It is thus the object of the invention to create a retention and triggering mechanism with a shape memory actuator, which ensures safe triggering, a simple design and low energy requirements.
According to the invention, this object is met by the characteristics of claim 1. Further embodiments of the invention are stated in the subordinate claims.
The retention and triggering mechanism according to the invention has the advantage that it comprises only a few parts, that due to its compact design it can easily be integrated in existing designs and thus simplifies known structures. The retention mechanism according to the invention provides a further advantage in that there are no components which need to be blasted away, as is the case e.g. with a pyrotechnical release, and that no parts are destroyed during release. When shape memory alloys are used which have been pre-treated in a special mechanical process step, the austenite start temperature is significantly above the values of commercially available TiNi alloys. If such alloys are used, the wire retainers according to the invention can be used to advantage even at higher ambient temperatures, such as may occur e.g. during space travel missions.
Below, embodiments of the invention are explained in more detail by means of drawings:
FIG. 1 is a sectional view from the front, of a bolt mounting with actuator retainer;
FIG. 2 shows the bolt mounting in the triggered state, with the actuator retainer not shown; and
FIG. 3 shows a top view of the bolt mounting, with the top of the actuator retainer removed.
The embodiment shown in FIG. 1 of a retention and triggering mechanism 1 for a bolt 20 comprises two cylinder segments 2 and 3 serving as retention, a mechanical spring 6, a catch 17, a wire coil 4 with the two ends of a wire 7 and 8 which terminate in hook shaped apertures 27 and 28, and an actuator retainer 11 comprising a lower part 12, a middle part 13 and an upper part 14. In the actuator retainer 11, shape memory wires 9 and 10 are located in covered annular grooves 15 and 16. The annular shape memory wires 9 and 10 are interrupted, with one of their ends protruding through the apertures 27 and 28, in this way keeping together the wire coil 4 which is subjected to tensile stress by the spring 6. The bolt thread 5 and the remainder 18 of the bolt 20 to be held, protrudes into a threaded hole of the cylinder segments 2 and 3 held together by the wire coil 4.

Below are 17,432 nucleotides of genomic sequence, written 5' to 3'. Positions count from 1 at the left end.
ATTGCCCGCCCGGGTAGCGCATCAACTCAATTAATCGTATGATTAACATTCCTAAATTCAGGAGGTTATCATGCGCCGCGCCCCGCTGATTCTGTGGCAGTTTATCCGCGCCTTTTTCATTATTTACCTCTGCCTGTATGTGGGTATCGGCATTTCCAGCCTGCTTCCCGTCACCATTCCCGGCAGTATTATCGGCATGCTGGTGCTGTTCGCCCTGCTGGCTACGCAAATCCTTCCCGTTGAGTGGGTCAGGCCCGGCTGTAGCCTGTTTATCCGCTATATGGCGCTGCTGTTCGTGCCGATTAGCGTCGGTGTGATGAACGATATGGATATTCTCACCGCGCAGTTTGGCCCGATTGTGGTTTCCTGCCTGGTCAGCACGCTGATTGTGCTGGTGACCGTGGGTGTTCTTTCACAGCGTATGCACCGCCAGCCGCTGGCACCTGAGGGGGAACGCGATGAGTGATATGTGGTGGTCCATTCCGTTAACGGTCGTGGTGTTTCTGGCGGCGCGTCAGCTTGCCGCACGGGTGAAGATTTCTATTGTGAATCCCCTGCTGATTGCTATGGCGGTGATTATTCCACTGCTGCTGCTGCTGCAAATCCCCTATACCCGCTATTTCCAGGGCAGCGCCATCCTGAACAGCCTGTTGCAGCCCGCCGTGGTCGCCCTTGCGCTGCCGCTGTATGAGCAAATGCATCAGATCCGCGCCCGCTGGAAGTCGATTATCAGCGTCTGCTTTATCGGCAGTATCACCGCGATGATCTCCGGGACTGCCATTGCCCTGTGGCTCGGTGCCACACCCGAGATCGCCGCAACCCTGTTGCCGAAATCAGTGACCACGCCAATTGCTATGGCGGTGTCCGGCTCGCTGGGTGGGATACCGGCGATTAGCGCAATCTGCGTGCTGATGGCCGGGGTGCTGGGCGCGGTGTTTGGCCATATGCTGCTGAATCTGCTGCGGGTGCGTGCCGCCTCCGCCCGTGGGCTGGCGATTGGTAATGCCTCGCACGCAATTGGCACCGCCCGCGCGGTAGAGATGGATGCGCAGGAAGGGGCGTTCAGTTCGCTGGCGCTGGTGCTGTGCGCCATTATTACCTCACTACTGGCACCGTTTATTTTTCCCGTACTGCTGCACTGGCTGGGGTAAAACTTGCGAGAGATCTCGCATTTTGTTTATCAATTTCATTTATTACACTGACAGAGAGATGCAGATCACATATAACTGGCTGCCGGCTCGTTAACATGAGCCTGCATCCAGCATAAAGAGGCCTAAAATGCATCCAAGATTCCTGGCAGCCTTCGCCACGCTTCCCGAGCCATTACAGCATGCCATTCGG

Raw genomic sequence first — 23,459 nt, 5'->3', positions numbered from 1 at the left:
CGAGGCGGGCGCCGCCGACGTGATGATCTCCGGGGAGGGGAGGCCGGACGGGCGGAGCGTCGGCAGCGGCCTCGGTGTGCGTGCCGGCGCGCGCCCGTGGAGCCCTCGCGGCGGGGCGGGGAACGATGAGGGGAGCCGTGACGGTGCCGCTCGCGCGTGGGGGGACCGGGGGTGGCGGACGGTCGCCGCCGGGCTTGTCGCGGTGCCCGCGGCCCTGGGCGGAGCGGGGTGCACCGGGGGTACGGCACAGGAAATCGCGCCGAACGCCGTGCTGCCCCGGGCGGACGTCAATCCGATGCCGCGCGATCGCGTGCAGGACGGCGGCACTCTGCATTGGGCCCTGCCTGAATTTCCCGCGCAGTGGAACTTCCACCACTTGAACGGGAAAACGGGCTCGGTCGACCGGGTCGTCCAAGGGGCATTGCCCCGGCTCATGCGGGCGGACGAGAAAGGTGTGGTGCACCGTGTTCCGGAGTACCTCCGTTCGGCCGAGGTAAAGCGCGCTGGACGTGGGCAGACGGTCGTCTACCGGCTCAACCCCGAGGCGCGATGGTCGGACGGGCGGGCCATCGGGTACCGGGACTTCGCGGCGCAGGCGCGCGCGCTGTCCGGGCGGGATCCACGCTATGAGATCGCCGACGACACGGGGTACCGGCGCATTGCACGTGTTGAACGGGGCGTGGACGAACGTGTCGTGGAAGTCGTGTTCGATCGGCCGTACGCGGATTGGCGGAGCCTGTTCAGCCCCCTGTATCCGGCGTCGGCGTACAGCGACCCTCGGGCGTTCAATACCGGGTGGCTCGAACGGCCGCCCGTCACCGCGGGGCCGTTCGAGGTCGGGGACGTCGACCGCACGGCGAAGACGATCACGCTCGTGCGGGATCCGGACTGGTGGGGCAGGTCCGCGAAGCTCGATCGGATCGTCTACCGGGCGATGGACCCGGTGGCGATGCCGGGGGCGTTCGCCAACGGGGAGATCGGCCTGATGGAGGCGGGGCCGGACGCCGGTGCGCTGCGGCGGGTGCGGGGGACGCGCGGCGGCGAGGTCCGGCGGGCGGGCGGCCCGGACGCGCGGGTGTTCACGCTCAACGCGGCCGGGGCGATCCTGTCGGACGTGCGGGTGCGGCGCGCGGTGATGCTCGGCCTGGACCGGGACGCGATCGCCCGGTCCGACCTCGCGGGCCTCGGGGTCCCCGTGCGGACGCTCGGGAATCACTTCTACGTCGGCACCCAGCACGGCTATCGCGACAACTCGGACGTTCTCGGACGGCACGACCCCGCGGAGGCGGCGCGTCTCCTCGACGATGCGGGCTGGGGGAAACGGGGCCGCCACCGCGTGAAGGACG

FIG. 2 shows the triggered state of the previously described bolt mounting 1. By a controlled application of temperature, the two shape memory wires 9 and 10 (for the sake of clarity not shown in FIG. 2) contract along their longitudinal axis, thus withdrawing from the hook shapes 27 and 28. Consequently, the wire coil 4 opens and the cylinder segment 3 hinges away laterally, assisted by the pre-tensioned mechanical spring 6. The cylinder segment 3 which hinges away releases one longitudinal half of the bolt thread 5. The catch 17 attached to the cylinder segment 3 acts on the remainder 18 of the bolt such that it is taken along laterally as indicated by the directional arrow 29, thus also releasing the second longitudinal half of the bolt thread 5 from the bolt mounting 1.
The bolt 20 is for example used to hold together solar panels of a spacecraft during the start of the rocket, with the bolt being pre-tensioned by the compressed solar panels, along its longitudinal axis. During temperature-controlled triggering, after the triggering process described above, this pre-tension causes the bolt to be removed from the bolt mounting 1 according to the directional arrow 19 (see FIG. 1), thus releasing the solar panel for it to unfold.